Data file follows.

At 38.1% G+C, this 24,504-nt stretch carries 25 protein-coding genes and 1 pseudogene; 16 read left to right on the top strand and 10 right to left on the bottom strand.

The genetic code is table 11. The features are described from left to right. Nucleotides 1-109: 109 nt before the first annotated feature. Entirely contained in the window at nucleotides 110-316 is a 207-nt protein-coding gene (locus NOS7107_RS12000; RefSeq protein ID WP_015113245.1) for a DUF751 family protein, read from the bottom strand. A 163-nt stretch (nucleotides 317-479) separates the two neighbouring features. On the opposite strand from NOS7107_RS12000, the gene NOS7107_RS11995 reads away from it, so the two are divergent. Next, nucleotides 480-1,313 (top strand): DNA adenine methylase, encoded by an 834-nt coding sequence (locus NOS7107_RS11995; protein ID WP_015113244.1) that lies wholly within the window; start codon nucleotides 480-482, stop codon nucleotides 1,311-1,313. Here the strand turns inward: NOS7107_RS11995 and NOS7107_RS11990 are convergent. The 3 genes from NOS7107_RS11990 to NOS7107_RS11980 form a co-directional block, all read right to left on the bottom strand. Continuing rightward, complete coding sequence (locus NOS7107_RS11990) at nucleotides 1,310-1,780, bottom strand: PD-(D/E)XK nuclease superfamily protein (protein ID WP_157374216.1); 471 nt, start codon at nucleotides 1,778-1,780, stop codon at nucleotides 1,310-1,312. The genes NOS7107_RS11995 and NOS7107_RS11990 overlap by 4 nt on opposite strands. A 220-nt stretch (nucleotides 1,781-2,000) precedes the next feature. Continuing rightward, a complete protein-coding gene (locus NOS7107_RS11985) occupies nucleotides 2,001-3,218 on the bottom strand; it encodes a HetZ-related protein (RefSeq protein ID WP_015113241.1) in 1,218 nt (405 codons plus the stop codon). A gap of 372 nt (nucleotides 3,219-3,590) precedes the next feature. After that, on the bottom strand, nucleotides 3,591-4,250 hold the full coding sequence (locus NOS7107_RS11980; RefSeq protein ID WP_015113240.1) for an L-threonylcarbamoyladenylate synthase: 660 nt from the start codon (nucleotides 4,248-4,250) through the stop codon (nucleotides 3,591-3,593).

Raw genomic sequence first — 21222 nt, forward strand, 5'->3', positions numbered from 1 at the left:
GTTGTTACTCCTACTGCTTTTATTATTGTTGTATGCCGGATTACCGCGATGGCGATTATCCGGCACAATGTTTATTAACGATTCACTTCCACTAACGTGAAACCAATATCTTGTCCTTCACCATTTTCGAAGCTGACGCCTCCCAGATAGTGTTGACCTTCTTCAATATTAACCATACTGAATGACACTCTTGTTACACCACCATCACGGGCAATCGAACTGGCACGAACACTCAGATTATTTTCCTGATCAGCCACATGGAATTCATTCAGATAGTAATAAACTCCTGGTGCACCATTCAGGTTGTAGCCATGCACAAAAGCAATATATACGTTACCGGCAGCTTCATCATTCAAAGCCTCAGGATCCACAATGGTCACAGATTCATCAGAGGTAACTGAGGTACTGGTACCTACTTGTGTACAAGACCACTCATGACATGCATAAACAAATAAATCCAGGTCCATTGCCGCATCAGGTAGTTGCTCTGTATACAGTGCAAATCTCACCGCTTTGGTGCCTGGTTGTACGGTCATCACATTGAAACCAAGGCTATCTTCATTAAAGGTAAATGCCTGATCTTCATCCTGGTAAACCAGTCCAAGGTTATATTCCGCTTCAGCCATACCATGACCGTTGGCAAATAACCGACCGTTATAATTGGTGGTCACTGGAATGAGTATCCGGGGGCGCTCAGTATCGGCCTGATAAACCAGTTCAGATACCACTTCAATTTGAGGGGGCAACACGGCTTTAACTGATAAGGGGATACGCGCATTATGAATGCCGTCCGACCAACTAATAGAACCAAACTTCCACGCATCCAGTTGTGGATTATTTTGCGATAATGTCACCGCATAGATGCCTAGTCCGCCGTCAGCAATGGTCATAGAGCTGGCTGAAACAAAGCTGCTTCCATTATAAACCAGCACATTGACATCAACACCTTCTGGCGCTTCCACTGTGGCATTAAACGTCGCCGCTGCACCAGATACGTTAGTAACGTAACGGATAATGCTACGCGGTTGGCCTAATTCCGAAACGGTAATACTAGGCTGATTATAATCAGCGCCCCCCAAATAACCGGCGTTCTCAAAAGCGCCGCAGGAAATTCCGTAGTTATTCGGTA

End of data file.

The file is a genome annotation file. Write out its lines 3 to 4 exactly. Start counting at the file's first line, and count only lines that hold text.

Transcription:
Raw genomic sequence first — 21222 nt, forward strand, 5'->3', positions numbered from 1 at the left:
GTTGTTACTCCTACTGCTTTTATTATTGTTGTATGCCGGATTACCGCGATGGCGATTATCCGGCACAATGTTTATTAACGATTCACTTCCACTAACGTGAAACCAATATCTTGTCCTTCACCATTTTCGAAGCTGACGCCTCCCAGATAGTGTTGACCTTCTTCAATATTAACCATACTGAATGACACTCTTGTTACACCACCATCACGGGCAATCGAACTGGCACGAACACTCAGATTATTTTCCTGATCAGCCACATGGAATTCATTCAGATAGTAATAAACTCCTGGTGCACCATTCAGGTTGTAGCCATGCACAAAAGCAATATATACGTTACCGGCAGCTTCATCATTCAAAGCCTCAGGATCCACAATGGTCACAGATTCATCAGAGGTAACTGAGGTACTGGTACCTACTTGTGTACAAGACCACTCATGACATGCATAAACAAATAAATCCAGGTCCATTGCCGCATCAGGTAGTTGCTCTGTATACAGTGCAAATCTCACCGCTTTGGTGCCTGGTTGTACGGTCATCACATTGAAACCAAGGCTATCTTCATTAAAGGTAAATGCCTGATCTTCATCCTGGTAAACCAGTCCAAGGTTATATTCCGCTTCAGCCATACCATGACCGTTGGCAAATAACCGACCGTTATAATTGGTGGTCACTGGAATGAGTATCCGGGGGCGCTCAGTATCGGCCTGATAAACCAGTTCAGATACCACTTCAATTTGAGGGGGCAACACGGCTTTAACTGATAAGGGGATACGCGCATTATGAATGCCGTCCGACCAACTAATAGAACCAAACTTCCACGCATCCAGTTGTGGATTATTTTGCGATAATGTCACCGCATAGATGCCTAGTCCGCCGTCAGCAATGGTCATAGAGCTGGCTGAAACAAAGCTGCTTCCATTATAAACCAGCACATTGACATCAACACCTTCTGGCGCTTCCACTGTGGCATTAAACGTCGCCGCTGCACCAGATACGTTAGTAACGTAACGGATAATGCTACGCGGTTGGCCTAATTCCGAAACGGTAATACTAGGCTGATTATAATCAGCGCCCCCCAAATAACCGGCGTTCTCAAAAGCGCCGCAGGAAATTCCGTAGTTATTCGGTA